Box 800759 Charlottesville, Virginia 22908
MR6 B-Level
Google Scholar Cardiovascular Research Center Kelly Laboratory


Kimberly Kelly uses computational methods and bioinformatics to develop more effective and less toxic cancer drugs through the identification of disease-relevant druggable targets, with a special emphasis on translation to the clinic and commercialization. Dr. Kelly received her Bachelor’s degree in Chemistry from Hamilton College in upstate NY, and her PhD from the University of Utah under the guidance of Dr. David Jones, PhD. Her thesis was using genomics and proteomics-based approaches to develop diagnostic reagents for colon cancer. After obtaining her PhD, Dr. Kelly took a postdoctoral fellowship position at the Center for Molecular Imaging Research at Massachusetts General Hospital (MGH), directed by Ralph Weissleder, under the guidance of Jennifer Allport Anderson. Under Dr. Allport Anderson’s guidance, Kim developed a VCAM-1 targeted imaging agent and was able to monitor VCAM-1 expression in mouse models of atherosclerosis. Further, she described a new interaction between VCAM-1 and SPARC that facilitates efficient leukocyte trafficking. In 2004, she was promoted to instructor of Radiology, and in 2008 to Assistant Professor of Radiology at MGH. In September of 2008, Dr. Kelly joined the Biomedical Engineering faculty at the University of Virginia as an Assistant Professor and has been promoted to Professor with tenure. Dr. Kelly is a member of SNM, the American Pancreatic Association, the AACR and AIMBE. She was named a William Guy Forbeck Scholar in 2005 and awarded an AACR-Pancreatic Cancer Action Network Career Development award in 2007.

Dr. Kelly's research uses a multidisciplinary approach consisting of chemical biology, screening technologies, proteomics, cell biology and drug development. The major focus of the laboratory today is centered around the currently intractable problem of pancreatic ductal adenocarcinoma (PDAC) and other cancers. Specifically:

  1. Indentifying clinically-relevant disease biomarkers and druggable targets using functional screening and AI and interrogating the relationship of the tumor in its native context: the tumor microenvironment.
  2. Using sophisticated technologies and bioinformatics to understand the molecular mechanisms of disease.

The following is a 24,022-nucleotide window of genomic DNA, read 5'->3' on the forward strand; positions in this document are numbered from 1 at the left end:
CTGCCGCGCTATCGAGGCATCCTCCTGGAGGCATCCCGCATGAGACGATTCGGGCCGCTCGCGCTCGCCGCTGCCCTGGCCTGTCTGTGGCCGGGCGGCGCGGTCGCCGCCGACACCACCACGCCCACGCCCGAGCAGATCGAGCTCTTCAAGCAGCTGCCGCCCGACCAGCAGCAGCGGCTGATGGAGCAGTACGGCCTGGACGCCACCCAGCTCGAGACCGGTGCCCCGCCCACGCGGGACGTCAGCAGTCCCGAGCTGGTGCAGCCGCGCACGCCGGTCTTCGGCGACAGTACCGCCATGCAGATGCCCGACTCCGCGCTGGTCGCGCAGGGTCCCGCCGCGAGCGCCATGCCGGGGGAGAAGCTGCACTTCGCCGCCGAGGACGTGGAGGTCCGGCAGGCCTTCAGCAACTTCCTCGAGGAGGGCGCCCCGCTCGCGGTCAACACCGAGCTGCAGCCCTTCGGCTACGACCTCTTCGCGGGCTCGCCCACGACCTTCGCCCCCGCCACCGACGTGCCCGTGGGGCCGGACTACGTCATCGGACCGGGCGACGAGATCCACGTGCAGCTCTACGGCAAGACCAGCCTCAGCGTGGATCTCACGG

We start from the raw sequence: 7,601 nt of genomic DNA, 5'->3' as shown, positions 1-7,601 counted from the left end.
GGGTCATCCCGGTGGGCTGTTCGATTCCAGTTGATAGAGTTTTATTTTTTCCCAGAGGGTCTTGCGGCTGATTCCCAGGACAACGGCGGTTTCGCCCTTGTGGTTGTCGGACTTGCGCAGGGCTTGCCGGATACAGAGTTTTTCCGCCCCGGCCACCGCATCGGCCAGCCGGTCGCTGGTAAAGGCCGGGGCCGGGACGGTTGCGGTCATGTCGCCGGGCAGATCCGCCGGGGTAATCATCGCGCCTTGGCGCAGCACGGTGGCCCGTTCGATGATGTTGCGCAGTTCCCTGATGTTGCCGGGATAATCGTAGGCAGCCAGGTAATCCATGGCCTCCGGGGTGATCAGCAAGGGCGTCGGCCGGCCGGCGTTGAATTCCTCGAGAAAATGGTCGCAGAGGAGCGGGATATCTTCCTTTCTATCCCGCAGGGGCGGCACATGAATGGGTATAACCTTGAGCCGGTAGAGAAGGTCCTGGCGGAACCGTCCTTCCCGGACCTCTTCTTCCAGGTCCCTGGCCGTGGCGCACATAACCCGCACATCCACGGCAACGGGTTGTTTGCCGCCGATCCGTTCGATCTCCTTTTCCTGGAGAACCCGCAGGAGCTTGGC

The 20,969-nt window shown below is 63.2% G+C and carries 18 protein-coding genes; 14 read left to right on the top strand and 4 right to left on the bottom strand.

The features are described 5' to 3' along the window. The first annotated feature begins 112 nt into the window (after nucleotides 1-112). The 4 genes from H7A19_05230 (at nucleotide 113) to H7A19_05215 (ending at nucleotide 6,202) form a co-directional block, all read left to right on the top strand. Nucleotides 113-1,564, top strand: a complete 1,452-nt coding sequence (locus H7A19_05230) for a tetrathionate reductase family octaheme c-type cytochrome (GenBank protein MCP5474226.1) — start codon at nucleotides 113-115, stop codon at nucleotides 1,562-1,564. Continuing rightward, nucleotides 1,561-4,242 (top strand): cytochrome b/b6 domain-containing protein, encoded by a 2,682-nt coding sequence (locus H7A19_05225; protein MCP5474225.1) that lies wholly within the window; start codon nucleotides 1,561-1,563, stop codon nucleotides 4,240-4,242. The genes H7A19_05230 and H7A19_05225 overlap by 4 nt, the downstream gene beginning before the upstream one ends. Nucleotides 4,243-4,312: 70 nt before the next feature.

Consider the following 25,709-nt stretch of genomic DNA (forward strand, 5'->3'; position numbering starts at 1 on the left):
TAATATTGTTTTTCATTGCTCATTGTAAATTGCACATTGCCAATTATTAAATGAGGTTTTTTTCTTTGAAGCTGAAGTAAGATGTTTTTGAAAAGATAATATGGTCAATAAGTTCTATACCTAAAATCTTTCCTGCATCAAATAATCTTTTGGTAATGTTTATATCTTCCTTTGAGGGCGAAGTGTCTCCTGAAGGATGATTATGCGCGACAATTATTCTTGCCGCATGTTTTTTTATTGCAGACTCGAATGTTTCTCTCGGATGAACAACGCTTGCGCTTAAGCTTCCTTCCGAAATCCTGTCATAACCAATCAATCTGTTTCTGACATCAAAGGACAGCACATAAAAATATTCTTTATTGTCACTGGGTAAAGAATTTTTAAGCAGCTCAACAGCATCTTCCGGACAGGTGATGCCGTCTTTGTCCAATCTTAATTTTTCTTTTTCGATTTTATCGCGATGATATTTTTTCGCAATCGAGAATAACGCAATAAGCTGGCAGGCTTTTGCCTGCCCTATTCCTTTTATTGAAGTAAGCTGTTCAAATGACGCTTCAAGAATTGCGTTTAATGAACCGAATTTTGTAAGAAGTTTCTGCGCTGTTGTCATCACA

3. Developing drug delivery systems to attack those targets and translate those into the clinic and ultimately for community dissemination.


B.A. Chemistry, Hamilton College, Clinton NY

Ph.D. Oncological Sciences, University of Utah, 2002

"Our vision is to impact patient lives through the development of more effective and less toxic medicines. We accomplish this through functional screening, AI to identify disease relevant targets and then develop drugs to change disease prognosis."


Research Interests

Cancer Biology
Drug Development

Selected Publications

Challenges of Pancreatic Cancer., 2015; Cancer journal (Sudbury, Mass.). 21(3) 188-93. PMID: 26049698 | PMCID: PMC4517183 DIMASTROMATTEO J, HOUGHTON JL, LEWIS JS, KELLY KA
Formation and role of exosomes in cancer., 2014; Cellular and molecular life sciences : CMLS. 72(4) 659-71. PMID: 25336151 BRINTON LT, SLOANE HS, KESTER M, KELLY KA
Unexpected gain of function for the scaffolding protein plectin due to mislocalization in pancreatic cancer., 2013; Proceedings of the National Academy of Sciences of the United States of America. 110(48) 19414-9. PMID: 24218614 | PMCID: PMC3845200 SHIN SJ, SMITH JA, REZNICZEK GA, PAN S, CHEN R, BRENTNALL TA, WICHE G, KELLY KA
Mechanisms for targeted delivery of nanoparticles in cancer., 2013; Current pharmaceutical design. 19(37) 6560-74. PMID: 23621529 BEECH JR, SHIN SJ, SMITH JA, KELLY KA
Plectin-1 Targeted AAV Vector for the Molecular Imaging of Pancreatic Cancer., 2013; Frontiers in oncology. 3() 84. PMID: 23616947 | PMCID: PMC3629297 KONKALMATT PR, DENG D, THOMAS S, WU MT, LOGSDON CD, FRENCH BA, KELLY KA

Courses Taught

BME 4890 Nanomedicine
BME 6056 Going Pro


American Institute for Medical and Biological Engineering College of Fellows 2016

Featured Grants & Projects

Kelly Laboratory Projects We utilize a multidisciplinary approach with expertise in chemical biology, physiology, proteomics, molecular imaging, and nanotechnology to make fundamental discoveries that are linked to the diagnosis and treatment of disease. In this way, we have used phage display derived proteomics to identify peptides that will target heart cells post myocardial infarction (MI). These peptides can be used as imaging agents as well as molecules for targeted drug delivery. In addition, identification of the peptide binding partner on the heart cells will enable us to examine biology and signaling of cells post MI.